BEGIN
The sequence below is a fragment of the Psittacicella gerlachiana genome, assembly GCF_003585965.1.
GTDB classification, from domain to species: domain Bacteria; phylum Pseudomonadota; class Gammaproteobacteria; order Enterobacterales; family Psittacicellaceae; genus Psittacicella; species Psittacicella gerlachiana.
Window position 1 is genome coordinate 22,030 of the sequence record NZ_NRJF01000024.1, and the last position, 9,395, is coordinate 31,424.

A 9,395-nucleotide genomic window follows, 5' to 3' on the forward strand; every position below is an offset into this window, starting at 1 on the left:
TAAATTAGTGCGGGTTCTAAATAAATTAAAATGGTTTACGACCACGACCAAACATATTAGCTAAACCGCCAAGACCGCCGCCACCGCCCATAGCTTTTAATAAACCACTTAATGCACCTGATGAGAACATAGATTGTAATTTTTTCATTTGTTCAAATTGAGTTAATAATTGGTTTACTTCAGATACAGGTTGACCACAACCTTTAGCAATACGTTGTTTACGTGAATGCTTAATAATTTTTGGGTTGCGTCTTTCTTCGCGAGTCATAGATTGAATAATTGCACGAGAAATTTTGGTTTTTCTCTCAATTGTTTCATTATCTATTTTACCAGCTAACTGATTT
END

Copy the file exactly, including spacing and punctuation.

The sequence below is a fragment of the Psittacicella gerlachiana genome, assembly GCF_003585965.1.
GTDB classification, from domain to species: domain Bacteria; phylum Pseudomonadota; class Gammaproteobacteria; order Enterobacterales; family Psittacicellaceae; genus Psittacicella; species Psittacicella gerlachiana.
Window position 1 is genome coordinate 22,030 of the sequence record NZ_NRJF01000024.1, and the last position, 9,395, is coordinate 31,424.

A 9,395-nucleotide genomic window follows, 5' to 3' on the forward strand; every position below is an offset into this window, starting at 1 on the left:
TAAATTAGTGCGGGTTCTAAATAAATTAAAATGGTTTACGACCACGACCAAACATATTAGCTAAACCGCCAAGACCGCCGCCACCGCCCATAGCTTTTAATAAACCACTTAATGCACCTGATGAGAACATAGATTGTAATTTTTTCATTTGTTCAAATTGAGTTAATAATTGGTTTACTTCAGATACAGGTTGACCACAACCTTTAGCAATACGTTGTTTACGTGAATGCTTAATAATTTTTGGGTTGCGTCTTTCTTCGCGAGTCATAGATTGAATAATTGCACGAGAAATTTTGGTTTTTCTCTCAATTGTTTCATTATCTATTTTACCAGCTAACTGATTT